Schools keep adjusting to national nutrition guidelines

Paducah-area school districts “continue to adjust school meals to ensure students are fed complete, healthy meals every day,” Kathleen Fox reports for The Paducah Sun.

The revised National School Lunch Program “places the emphasis on portion size and healthier food options such as fruits, vegetables and milk,” Fox notes. “The requirements to make lunches and breakfasts healthier, which have been phased in over the last two school years, will continue to change for the 2014 school year.

All pastas and other grain products in schools will have to be whole-grain rich, defined as 51 percent or more of whole grain, and the first ingredient has to be whole wheat or grain.”

Half the grain products in Paducah Public Schools are whole grain, and some are white to head off complaints, Nutrition Director Penny Holt told Fox. Holt “doesn’t foresee major issues in switching the remain half to whole grain,” Fox writes. “She said many of the whole grain products are popular with students including brown rolls, flatbreads, short slice Domino’s pizza crust and honey wheat whole grain wraps.”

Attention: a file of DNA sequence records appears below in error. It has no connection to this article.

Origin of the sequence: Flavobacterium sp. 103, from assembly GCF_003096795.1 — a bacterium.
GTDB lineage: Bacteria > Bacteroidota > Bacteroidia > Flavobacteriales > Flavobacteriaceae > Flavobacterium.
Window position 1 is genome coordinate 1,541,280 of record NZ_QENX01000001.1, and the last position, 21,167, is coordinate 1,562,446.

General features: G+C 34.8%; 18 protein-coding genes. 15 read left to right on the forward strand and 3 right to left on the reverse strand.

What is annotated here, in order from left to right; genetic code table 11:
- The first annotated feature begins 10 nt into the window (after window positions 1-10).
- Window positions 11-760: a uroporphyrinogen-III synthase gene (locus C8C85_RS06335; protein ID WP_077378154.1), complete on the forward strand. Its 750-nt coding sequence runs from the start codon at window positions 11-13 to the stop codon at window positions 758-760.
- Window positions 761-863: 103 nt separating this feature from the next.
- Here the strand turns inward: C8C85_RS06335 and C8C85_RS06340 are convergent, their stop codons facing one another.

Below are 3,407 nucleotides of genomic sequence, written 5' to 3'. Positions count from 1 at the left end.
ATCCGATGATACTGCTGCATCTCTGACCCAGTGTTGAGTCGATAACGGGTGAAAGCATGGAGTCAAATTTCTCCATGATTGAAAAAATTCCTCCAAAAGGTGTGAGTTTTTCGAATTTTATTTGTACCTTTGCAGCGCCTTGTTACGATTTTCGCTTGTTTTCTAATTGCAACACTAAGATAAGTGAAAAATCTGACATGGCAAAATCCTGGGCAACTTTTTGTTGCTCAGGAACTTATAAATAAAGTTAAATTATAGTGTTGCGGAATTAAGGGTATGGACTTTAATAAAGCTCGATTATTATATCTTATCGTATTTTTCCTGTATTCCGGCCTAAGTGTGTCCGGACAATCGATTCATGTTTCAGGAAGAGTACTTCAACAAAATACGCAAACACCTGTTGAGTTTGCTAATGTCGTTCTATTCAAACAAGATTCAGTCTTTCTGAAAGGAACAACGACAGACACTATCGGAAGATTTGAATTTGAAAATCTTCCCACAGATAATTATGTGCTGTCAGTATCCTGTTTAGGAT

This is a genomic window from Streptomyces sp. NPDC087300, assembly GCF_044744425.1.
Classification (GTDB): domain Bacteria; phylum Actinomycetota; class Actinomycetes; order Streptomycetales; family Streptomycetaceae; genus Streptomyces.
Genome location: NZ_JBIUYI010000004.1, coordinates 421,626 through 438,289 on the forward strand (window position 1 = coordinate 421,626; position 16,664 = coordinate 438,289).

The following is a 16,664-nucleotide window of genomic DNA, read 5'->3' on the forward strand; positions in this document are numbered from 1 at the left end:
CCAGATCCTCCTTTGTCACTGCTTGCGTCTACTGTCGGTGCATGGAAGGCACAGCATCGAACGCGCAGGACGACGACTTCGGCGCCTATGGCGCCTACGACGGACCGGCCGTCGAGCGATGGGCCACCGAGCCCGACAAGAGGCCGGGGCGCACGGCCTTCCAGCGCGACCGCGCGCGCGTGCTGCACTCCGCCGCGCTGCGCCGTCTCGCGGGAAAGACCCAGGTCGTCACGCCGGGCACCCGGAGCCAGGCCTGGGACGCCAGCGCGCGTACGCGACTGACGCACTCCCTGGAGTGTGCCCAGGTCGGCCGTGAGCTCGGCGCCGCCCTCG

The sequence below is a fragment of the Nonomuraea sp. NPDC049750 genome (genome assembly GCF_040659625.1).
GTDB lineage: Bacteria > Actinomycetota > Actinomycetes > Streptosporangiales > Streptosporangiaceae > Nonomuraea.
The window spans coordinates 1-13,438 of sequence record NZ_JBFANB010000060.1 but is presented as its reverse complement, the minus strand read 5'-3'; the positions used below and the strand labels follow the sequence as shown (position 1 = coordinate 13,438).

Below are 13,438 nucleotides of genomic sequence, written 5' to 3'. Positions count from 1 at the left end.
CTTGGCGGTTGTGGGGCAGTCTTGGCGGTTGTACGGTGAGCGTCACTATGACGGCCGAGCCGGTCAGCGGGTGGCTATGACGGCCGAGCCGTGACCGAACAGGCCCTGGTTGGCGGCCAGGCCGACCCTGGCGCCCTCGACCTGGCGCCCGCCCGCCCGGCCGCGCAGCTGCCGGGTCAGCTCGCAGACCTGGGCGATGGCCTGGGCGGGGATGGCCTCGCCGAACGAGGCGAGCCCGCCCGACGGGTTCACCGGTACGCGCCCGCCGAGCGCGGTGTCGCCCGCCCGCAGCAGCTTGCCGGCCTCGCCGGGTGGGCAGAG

“The healthier options are growing in popularity, especially with our younger kids who have become more familiar with them,” Holt said. All children in the school system receive free breakfast and lunch as part of a special federal program for schools with a large percentage of children in poverty.

“Holt said the greater challenge will be adhering to the stricter sodium guidelines with meals and higher nutritional value for snacks or a-la-carte items,” Fox reports. “Items that can be served other than those on the daily menu include baked chips and whole grain cookies, but nothing with minimal nutritional value such as soda or candy.”

In the McCracken County Schools, Food Services Director Sara Jane Hedges “said the district already has success with many of its whole grain alternatives, including its pastas and pizza crusts,” Fox writes. “She said the change toward healthier a-la-carte options, which now have to provide additional nutritional value, will not be a problem because the district has already worked toward offering foods that meet those guidelines.” (Read more; subscription required)

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